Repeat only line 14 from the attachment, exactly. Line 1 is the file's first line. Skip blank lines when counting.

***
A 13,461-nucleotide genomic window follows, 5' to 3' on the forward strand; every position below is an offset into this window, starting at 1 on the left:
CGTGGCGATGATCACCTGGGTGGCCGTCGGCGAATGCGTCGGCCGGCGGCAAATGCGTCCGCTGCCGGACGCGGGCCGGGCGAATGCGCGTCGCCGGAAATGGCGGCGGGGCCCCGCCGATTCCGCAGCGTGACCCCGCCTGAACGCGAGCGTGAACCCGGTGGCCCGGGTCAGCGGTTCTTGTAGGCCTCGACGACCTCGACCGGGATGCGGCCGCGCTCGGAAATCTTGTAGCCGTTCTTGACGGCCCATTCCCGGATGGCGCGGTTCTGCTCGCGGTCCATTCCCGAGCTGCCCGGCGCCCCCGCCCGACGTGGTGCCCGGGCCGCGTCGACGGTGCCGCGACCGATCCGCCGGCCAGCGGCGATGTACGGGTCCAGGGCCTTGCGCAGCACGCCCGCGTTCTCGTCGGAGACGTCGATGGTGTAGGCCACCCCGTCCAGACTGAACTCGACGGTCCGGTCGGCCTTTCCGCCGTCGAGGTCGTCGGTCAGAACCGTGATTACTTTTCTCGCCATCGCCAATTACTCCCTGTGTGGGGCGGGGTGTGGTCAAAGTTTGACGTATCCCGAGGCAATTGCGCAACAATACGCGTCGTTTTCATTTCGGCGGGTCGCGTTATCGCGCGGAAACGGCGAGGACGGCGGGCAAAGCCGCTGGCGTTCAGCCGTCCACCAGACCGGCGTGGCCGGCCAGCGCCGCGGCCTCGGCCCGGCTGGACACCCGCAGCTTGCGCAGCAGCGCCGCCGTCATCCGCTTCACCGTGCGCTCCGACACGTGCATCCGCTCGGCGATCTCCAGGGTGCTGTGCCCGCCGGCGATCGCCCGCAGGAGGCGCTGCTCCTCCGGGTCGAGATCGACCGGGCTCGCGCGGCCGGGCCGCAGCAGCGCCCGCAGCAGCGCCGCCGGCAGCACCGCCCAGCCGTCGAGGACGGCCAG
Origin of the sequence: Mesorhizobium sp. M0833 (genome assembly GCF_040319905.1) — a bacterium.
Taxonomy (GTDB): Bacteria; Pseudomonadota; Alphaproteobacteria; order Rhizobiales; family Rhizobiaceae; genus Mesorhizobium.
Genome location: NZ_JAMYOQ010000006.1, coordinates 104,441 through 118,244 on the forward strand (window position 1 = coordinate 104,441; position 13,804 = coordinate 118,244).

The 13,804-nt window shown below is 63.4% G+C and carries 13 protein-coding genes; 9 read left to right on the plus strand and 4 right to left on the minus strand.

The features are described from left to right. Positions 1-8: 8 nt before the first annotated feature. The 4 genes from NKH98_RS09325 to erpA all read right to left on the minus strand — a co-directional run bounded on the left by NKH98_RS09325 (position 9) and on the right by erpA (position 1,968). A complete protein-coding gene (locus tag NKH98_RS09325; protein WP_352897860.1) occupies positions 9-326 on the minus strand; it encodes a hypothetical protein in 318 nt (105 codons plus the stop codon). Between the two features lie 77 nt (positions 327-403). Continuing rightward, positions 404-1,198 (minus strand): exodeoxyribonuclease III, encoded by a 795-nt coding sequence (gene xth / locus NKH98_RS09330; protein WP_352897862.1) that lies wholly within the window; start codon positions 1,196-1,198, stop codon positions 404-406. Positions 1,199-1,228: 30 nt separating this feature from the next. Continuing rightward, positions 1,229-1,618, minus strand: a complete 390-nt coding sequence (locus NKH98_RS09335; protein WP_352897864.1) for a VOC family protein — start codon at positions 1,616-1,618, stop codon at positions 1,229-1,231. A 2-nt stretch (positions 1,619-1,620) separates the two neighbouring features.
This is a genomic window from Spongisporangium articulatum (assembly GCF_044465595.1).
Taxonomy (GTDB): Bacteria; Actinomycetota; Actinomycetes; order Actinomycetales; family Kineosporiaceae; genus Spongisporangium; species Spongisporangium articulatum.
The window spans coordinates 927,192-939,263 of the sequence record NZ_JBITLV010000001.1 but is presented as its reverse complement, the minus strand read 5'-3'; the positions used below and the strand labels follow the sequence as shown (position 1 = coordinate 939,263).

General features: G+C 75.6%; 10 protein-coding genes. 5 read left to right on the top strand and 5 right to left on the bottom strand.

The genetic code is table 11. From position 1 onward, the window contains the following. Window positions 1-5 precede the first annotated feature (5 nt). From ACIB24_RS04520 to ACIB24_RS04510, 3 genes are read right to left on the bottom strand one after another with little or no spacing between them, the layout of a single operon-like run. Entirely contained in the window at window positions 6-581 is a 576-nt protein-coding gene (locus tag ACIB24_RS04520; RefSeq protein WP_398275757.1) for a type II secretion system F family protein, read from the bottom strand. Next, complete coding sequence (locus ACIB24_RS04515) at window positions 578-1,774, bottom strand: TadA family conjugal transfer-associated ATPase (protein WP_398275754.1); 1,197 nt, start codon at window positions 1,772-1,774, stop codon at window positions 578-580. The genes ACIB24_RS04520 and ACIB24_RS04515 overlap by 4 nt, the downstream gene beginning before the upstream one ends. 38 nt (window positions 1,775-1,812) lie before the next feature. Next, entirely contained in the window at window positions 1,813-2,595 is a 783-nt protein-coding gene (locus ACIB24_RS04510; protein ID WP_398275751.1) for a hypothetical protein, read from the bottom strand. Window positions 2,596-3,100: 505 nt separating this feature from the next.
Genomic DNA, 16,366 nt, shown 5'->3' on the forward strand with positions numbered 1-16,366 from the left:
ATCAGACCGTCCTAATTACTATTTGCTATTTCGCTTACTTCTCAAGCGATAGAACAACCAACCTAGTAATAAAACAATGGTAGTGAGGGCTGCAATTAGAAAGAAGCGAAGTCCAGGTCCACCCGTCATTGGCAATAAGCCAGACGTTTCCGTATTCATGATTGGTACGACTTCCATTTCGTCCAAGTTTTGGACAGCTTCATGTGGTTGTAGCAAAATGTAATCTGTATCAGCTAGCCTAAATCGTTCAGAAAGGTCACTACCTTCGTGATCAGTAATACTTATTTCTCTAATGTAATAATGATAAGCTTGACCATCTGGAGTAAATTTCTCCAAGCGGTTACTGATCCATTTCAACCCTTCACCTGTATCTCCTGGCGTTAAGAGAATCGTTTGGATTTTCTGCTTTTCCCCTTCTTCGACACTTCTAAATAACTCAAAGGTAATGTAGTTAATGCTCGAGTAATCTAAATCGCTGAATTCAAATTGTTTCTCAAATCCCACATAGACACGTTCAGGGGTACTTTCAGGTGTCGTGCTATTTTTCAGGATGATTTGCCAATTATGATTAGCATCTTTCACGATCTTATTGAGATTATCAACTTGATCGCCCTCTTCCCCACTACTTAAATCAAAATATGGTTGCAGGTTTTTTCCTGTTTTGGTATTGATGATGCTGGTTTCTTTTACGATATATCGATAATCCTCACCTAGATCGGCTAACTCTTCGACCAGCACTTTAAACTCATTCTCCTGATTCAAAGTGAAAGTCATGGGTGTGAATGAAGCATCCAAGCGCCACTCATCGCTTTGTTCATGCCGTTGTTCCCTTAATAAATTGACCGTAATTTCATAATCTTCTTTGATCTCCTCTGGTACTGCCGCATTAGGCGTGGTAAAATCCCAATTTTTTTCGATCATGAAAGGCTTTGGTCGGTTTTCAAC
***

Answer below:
ATCAGACCGTCCTAATTACTATTTGCTATTTCGCTTACTTCTCAAGCGATAGAACAACCAACCTAGTAATAAAACAATGGTAGTGAGGGCTGCAATTAGAAAGAAGCGAAGTCCAGGTCCACCCGTCATTGGCAATAAGCCAGACGTTTCCGTATTCATGATTGGTACGACTTCCATTTCGTCCAAGTTTTGGACAGCTTCATGTGGTTGTAGCAAAATGTAATCTGTATCAGCTAGCCTAAATCGTTCAGAAAGGTCACTACCTTCGTGATCAGTAATACTTATTTCTCTAATGTAATAATGATAAGCTTGACCATCTGGAGTAAATTTCTCCAAGCGGTTACTGATCCATTTCAACCCTTCACCTGTATCTCCTGGCGTTAAGAGAATCGTTTGGATTTTCTGCTTTTCCCCTTCTTCGACACTTCTAAATAACTCAAAGGTAATGTAGTTAATGCTCGAGTAATCTAAATCGCTGAATTCAAATTGTTTCTCAAATCCCACATAGACACGTTCAGGGGTACTTTCAGGTGTCGTGCTATTTTTCAGGATGATTTGCCAATTATGATTAGCATCTTTCACGATCTTATTGAGATTATCAACTTGATCGCCCTCTTCCCCACTACTTAAATCAAAATATGGTTGCAGGTTTTTTCCTGTTTTGGTATTGATGATGCTGGTTTCTTTTACGATATATCGATAATCCTCACCTAGATCGGCTAACTCTTCGACCAGCACTTTAAACTCATTCTCCTGATTCAAAGTGAAAGTCATGGGTGTGAATGAAGCATCCAAGCGCCACTCATCGCTTTGTTCATGCCGTTGTTCCCTTAATAAATTGACCGTAATTTCATAATCTTCTTTGATCTCCTCTGGTACTGCCGCATTAGGCGTGGTAAAATCCCAATTTTTTTCGATCATGAAAGGCTTTGGTCGGTTTTCAAC